U.S. Executives Looking Abroad for Growth

Doubtful about prospects in the United States over the next year, executives at mid- and large-sized businesses surveyed for Wells Fargo’s 2016 International Business Indicator expect international business activity to pick up in the next 12 months.

The 2016 International Business Indicator moved up Monday to 65 from 63 this time last year, according to the Wells Fargo report. Some 64% of 262 executives surveyed predict their company’s global business to either “increase a little” or “increase a lot” by this time next year, while 54% said it will become more important to their company’s financial success.

The importance of international business to companies’ financial success may reflect, at least in part, diminished expectations about growth prospects in the United States,” said Jay Bryson, global economist with Wells Fargo. Indeed, the percentage of survey respondents who said they expected U.S. business conditions to be “much better” or “somewhat better” over the next year dropped from 64% in 2015 to 48%.
About 60% of respondents said volatility in commodity prices is affecting companies’ international business, with 61% saying low energy prices are benefitting them. Meanwhile, 66% said low interest rates in the U.S. have been beneficial, while 43% expect higher rates would affect overseas business.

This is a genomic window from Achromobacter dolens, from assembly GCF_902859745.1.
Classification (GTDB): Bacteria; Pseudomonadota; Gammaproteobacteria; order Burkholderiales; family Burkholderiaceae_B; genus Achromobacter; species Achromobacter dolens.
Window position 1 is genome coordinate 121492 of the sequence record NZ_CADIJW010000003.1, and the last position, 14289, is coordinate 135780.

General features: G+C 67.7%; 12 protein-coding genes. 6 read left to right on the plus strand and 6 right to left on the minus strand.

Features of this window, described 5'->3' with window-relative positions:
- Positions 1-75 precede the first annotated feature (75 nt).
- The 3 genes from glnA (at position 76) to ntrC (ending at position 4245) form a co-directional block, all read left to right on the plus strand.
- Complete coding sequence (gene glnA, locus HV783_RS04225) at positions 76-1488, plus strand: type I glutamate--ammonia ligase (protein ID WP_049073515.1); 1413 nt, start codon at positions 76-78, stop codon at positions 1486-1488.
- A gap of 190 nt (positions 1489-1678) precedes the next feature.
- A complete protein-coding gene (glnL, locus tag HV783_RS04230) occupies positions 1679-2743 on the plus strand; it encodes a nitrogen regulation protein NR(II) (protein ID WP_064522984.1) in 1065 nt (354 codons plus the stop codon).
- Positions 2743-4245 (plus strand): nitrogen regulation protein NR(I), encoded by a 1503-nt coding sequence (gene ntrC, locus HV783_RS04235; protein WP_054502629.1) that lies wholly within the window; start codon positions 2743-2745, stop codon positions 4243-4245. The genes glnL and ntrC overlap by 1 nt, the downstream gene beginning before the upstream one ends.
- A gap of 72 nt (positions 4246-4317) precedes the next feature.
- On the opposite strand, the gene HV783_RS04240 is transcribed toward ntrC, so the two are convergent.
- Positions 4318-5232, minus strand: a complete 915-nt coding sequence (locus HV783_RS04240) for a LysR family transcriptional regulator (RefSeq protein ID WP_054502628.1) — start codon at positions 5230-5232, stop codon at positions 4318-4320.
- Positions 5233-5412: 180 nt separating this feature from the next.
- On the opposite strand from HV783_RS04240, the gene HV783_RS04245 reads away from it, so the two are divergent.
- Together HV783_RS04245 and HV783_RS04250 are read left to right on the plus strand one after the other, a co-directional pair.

A majority of respondents believe foreign political developments (59%) and foreign economic conditions (51%) may have negative effects on their companies’ global plans this year, Wells Fargo said. Also, slightly more than half noted “currency fluctuations or exchange rates” could negatively impact their businesses, up from 39% in 2015. “The significant attention to exchange rates could reflect the sharp appreciation in the value of the U.S. dollar that has occurred over the past year,” Wells Fargo analysts said. 

China Slips, Emerging Markets Remain In Spotlight
The survey also reported that 33% of respondents ranked Western Europe as the “most important international market today,” giving it the No. 1 slot and dropping China to second place with 23%. Last year, China was No. 1 on this list. “China’s slippage may reflect the slowdown that has been occurring in that country in recent years,” Bryson said. “Real GDP in China grew at its slowest annual growth rate in 25 years in 2015.”

Still, business executives rank developing economies as “hot spots” over the next two to three years, with nearly 70% of survey respondents agreeing that emerging markets represent the greatest revenue growth opportunity. Countries like China, Mexico and India, with their expanding middle classes, were particularly attractive to survey respondents.

“Although developing economies are not likely to return to the supercharged growth rates that characterized the middle years of the last decade, these countries will probably continue to outpace their advanced economy counterparts in coming years in terms of economic growth,” Wells Fargo economists said.

- Nicholas Stern, NACM editorial associate

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